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Snapchat Introduces Two Highly Requested New Features

The past few years have been a roller coaster for Snapchat, the ephemeral photo-messaging service. Since it started in 2011, the company has made headlines for turning down billions from potential buyers and luring heavyweight talent from Facebook, Google, and Amazon, facing criticism over gaping security vulnerabilities, and finding itself in a legal battle over ownership of the company’s original concept.

And now the founders are hoping to transform the company’s product into something more sleek and sophisticated, a primary hub for mobile messaging. On Thursday, Snapchat began introducing a new version of its application and its features via — what else? — a Snapchat message the company sent to its users.

“The goal has always been to move beyond messaging,” Evan Spiegel, one of the company’s founders, said in an interview in New York on Tuesday. “We’re trying to take the traditional text conversation and make it better.”

Snapchat’s core service — the ability to send photo messages that disappear after a few seconds — has always centered on conveying a feeling, saying a quick hello, or showing friends what you are up to in a brief, lightweight, and informal visual status update. The revamped Snapchat is intended to deepen those interactions with a feature that lets people trade text messages and the ability to have a real-time video conversation and easily switch between those modes within the main Snapchat application.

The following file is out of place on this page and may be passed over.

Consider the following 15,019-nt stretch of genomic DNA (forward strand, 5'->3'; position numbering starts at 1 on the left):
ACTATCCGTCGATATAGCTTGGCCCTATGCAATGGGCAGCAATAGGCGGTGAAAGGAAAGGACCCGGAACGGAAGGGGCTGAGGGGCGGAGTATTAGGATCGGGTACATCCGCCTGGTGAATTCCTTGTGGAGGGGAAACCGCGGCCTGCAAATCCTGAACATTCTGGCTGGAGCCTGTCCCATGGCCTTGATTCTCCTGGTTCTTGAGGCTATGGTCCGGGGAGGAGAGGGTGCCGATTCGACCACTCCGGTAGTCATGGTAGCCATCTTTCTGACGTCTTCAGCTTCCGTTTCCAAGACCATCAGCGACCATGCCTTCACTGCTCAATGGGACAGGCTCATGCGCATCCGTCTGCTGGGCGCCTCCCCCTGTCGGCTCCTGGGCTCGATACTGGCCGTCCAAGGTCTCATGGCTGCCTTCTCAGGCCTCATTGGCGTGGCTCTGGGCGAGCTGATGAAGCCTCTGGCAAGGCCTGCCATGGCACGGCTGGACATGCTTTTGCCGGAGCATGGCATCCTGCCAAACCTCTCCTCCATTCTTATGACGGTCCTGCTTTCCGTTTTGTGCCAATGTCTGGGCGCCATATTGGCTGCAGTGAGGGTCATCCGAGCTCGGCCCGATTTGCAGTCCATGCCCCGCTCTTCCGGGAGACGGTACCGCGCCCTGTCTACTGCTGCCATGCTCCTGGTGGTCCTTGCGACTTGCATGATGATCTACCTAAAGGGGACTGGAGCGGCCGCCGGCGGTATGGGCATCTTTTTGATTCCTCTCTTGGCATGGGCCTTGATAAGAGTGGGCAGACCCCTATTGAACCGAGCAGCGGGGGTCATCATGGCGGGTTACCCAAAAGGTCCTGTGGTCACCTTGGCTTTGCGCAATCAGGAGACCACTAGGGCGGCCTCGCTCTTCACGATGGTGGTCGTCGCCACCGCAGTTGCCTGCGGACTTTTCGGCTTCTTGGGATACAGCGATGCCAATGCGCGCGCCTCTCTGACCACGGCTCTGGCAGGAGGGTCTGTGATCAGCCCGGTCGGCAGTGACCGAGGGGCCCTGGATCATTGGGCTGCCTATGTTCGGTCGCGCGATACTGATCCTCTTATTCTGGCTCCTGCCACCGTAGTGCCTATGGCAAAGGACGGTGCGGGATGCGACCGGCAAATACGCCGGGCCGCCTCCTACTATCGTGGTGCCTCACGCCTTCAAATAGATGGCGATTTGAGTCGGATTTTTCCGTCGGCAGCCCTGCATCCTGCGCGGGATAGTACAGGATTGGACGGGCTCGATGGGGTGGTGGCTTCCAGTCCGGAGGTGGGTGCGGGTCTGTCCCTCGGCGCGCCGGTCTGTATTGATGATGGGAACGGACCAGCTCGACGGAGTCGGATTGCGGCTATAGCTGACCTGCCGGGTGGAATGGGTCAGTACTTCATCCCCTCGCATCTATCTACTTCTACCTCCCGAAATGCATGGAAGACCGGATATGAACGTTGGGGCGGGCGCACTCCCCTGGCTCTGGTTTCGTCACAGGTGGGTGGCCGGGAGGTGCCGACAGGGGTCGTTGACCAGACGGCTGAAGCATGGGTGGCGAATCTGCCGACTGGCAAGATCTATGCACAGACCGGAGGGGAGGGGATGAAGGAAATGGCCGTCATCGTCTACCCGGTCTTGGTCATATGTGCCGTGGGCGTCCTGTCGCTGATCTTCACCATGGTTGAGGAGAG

“If I’m walking around and want to show you something, why do I have to switch apps?” Spiegel said. “It stops the conversation and makes it a transaction, rather than free-flowing.”



The video-chatting feature works on WiFi and cellular connections. Spiegel said the company did not do much testing around data consumption, which is usually heavy when video is involved.

“We spent most of our time looking at experience and what happens if the transmission gets degraded,” he said. “We prioritized the audio, so that even if the video gets fuzzy, you can still hear the other person.”

Spiegel said the new version of Snapchat is meant to closely mimic the way people interact and have conversations offline and in person. For example, the new app includes a feature called “presence,” which shows when friends are online and available to trade messages or jump into a video conversation.

Snapchat’s last major update arrived in October, with a feature called Stories that lets people post some of their Snapchats publicly, for all of their friends using the application to see. (Most Snapchats are sent to one or a handful of friends.) Spiegel declined to comment on the number of people using its service, but he said that it now shuttles more than 700 million messages back and forth each day.

Comscore, a mobile and Web analytics firm, said that in February, Snapchat attracted 20 million people to its mobile application, up from 4.5 million a year ago.

Snapchat raised a $50 million Series C round of venture capital funding in December, and although Spiegel said that the costs of running Snapchat, which is now a 70-person company, were high, he declined to give specifics about whether the company was looking to raise additional money.

Snapchat caused something of a frenzy in the tech world as investors and entrepreneurs began to grasp the size of the appetite — and potential market — for new ways to exchange messages on a mobile phone. The competition has only sharpened since then, and other mobile messaging products have sold for even larger amounts than Snapchat was offered.

Facebook in particular has chased after messaging companies, agreeing to pay up to $20 billion to buy WhatsApp. Facebook has also introduced a version of private and direct messaging on Instagram, and it recently released its own sleeker and more visual version of its chat application, Messenger.

But Spiegel said he believed Snapchat was ultimately creating a different kind of experience from its rivals.

“Messaging apps are focused on the number of types of content that you can send,” he said. “We are focused on what you are sending and how.

“This is really what we think mobile conversations should be,” he added.